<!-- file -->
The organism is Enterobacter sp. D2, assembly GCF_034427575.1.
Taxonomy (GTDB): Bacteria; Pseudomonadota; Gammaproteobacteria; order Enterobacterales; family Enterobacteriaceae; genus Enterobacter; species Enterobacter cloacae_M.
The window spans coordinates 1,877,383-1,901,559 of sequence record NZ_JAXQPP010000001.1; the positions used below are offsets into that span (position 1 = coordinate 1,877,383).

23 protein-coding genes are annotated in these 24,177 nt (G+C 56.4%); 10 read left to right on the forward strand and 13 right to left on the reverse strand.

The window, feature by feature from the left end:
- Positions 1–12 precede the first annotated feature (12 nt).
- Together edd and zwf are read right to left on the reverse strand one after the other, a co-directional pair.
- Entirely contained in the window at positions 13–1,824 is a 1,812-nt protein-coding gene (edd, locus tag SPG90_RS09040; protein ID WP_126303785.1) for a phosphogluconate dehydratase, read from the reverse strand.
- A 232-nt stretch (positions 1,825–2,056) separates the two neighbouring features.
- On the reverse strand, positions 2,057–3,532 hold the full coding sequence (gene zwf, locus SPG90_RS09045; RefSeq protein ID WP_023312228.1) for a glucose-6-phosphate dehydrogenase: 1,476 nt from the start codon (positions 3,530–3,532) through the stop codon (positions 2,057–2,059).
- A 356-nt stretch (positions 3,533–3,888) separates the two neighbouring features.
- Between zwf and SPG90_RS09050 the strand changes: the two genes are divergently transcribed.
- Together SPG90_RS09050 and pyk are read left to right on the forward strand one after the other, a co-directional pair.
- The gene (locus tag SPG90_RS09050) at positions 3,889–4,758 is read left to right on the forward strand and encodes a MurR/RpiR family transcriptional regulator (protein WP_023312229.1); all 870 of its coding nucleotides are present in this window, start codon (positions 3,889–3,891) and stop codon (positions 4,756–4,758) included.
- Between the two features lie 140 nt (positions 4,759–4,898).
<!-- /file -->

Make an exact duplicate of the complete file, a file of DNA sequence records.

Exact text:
The organism is Enterobacter sp. D2, assembly GCF_034427575.1.
Taxonomy (GTDB): Bacteria; Pseudomonadota; Gammaproteobacteria; order Enterobacterales; family Enterobacteriaceae; genus Enterobacter; species Enterobacter cloacae_M.
The window spans coordinates 1,877,383-1,901,559 of sequence record NZ_JAXQPP010000001.1; the positions used below are offsets into that span (position 1 = coordinate 1,877,383).

23 protein-coding genes are annotated in these 24,177 nt (G+C 56.4%); 10 read left to right on the forward strand and 13 right to left on the reverse strand.

The window, feature by feature from the left end:
- Positions 1–12 precede the first annotated feature (12 nt).
- Together edd and zwf are read right to left on the reverse strand one after the other, a co-directional pair.
- Entirely contained in the window at positions 13–1,824 is a 1,812-nt protein-coding gene (edd, locus tag SPG90_RS09040; protein ID WP_126303785.1) for a phosphogluconate dehydratase, read from the reverse strand.
- A 232-nt stretch (positions 1,825–2,056) separates the two neighbouring features.
- On the reverse strand, positions 2,057–3,532 hold the full coding sequence (gene zwf, locus SPG90_RS09045; RefSeq protein ID WP_023312228.1) for a glucose-6-phosphate dehydrogenase: 1,476 nt from the start codon (positions 3,530–3,532) through the stop codon (positions 2,057–2,059).
- A 356-nt stretch (positions 3,533–3,888) separates the two neighbouring features.
- Between zwf and SPG90_RS09050 the strand changes: the two genes are divergently transcribed.
- Together SPG90_RS09050 and pyk are read left to right on the forward strand one after the other, a co-directional pair.
- The gene (locus tag SPG90_RS09050) at positions 3,889–4,758 is read left to right on the forward strand and encodes a MurR/RpiR family transcriptional regulator (protein WP_023312229.1); all 870 of its coding nucleotides are present in this window, start codon (positions 3,889–3,891) and stop codon (positions 4,756–4,758) included.
- Between the two features lie 140 nt (positions 4,759–4,898).